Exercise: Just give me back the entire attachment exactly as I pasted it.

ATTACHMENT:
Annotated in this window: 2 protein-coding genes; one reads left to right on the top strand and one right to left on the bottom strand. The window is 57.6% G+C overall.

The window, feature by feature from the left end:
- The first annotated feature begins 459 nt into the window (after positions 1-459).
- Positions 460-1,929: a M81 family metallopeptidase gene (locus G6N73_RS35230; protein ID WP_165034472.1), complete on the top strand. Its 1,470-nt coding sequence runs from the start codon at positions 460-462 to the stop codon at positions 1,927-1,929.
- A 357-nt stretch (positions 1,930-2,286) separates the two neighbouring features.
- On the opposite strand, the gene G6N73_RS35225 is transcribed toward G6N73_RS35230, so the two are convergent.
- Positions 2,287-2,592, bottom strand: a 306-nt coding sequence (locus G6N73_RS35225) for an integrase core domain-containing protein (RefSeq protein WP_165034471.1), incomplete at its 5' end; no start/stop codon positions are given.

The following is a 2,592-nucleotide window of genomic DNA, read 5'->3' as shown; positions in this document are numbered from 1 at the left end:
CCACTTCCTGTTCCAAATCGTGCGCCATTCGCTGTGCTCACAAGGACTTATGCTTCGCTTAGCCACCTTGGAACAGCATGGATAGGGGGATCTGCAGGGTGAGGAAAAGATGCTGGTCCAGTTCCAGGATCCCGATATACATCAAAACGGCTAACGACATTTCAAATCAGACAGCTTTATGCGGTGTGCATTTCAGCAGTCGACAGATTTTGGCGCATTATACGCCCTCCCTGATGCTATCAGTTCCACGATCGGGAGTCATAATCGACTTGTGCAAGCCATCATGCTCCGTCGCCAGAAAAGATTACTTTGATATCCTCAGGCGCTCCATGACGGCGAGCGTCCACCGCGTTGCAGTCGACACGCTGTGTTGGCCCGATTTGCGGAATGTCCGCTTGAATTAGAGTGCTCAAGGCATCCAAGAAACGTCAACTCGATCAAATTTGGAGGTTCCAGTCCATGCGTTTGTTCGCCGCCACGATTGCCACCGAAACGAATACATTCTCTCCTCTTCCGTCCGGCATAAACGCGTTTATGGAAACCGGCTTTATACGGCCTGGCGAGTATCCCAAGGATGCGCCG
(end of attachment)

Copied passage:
Annotated in this window: 2 protein-coding genes; one reads left to right on the top strand and one right to left on the bottom strand. The window is 57.6% G+C overall.

The window, feature by feature from the left end:
- The first annotated feature begins 459 nt into the window (after positions 1-459).
- Positions 460-1,929: a M81 family metallopeptidase gene (locus G6N73_RS35230; protein ID WP_165034472.1), complete on the top strand. Its 1,470-nt coding sequence runs from the start codon at positions 460-462 to the stop codon at positions 1,927-1,929.
- A 357-nt stretch (positions 1,930-2,286) separates the two neighbouring features.
- On the opposite strand, the gene G6N73_RS35225 is transcribed toward G6N73_RS35230, so the two are convergent.
- Positions 2,287-2,592, bottom strand: a 306-nt coding sequence (locus G6N73_RS35225) for an integrase core domain-containing protein (RefSeq protein WP_165034471.1), incomplete at its 5' end; no start/stop codon positions are given.

The following is a 2,592-nucleotide window of genomic DNA, read 5'->3' as shown; positions in this document are numbered from 1 at the left end:
CCACTTCCTGTTCCAAATCGTGCGCCATTCGCTGTGCTCACAAGGACTTATGCTTCGCTTAGCCACCTTGGAACAGCATGGATAGGGGGATCTGCAGGGTGAGGAAAAGATGCTGGTCCAGTTCCAGGATCCCGATATACATCAAAACGGCTAACGACATTTCAAATCAGACAGCTTTATGCGGTGTGCATTTCAGCAGTCGACAGATTTTGGCGCATTATACGCCCTCCCTGATGCTATCAGTTCCACGATCGGGAGTCATAATCGACTTGTGCAAGCCATCATGCTCCGTCGCCAGAAAAGATTACTTTGATATCCTCAGGCGCTCCATGACGGCGAGCGTCCACCGCGTTGCAGTCGACACGCTGTGTTGGCCCGATTTGCGGAATGTCCGCTTGAATTAGAGTGCTCAAGGCATCCAAGAAACGTCAACTCGATCAAATTTGGAGGTTCCAGTCCATGCGTTTGTTCGCCGCCACGATTGCCACCGAAACGAATACATTCTCTCCTCTTCCGTCCGGCATAAACGCGTTTATGGAAACCGGCTTTATACGGCCTGGCGAGTATCCCAAGGATGCGCCG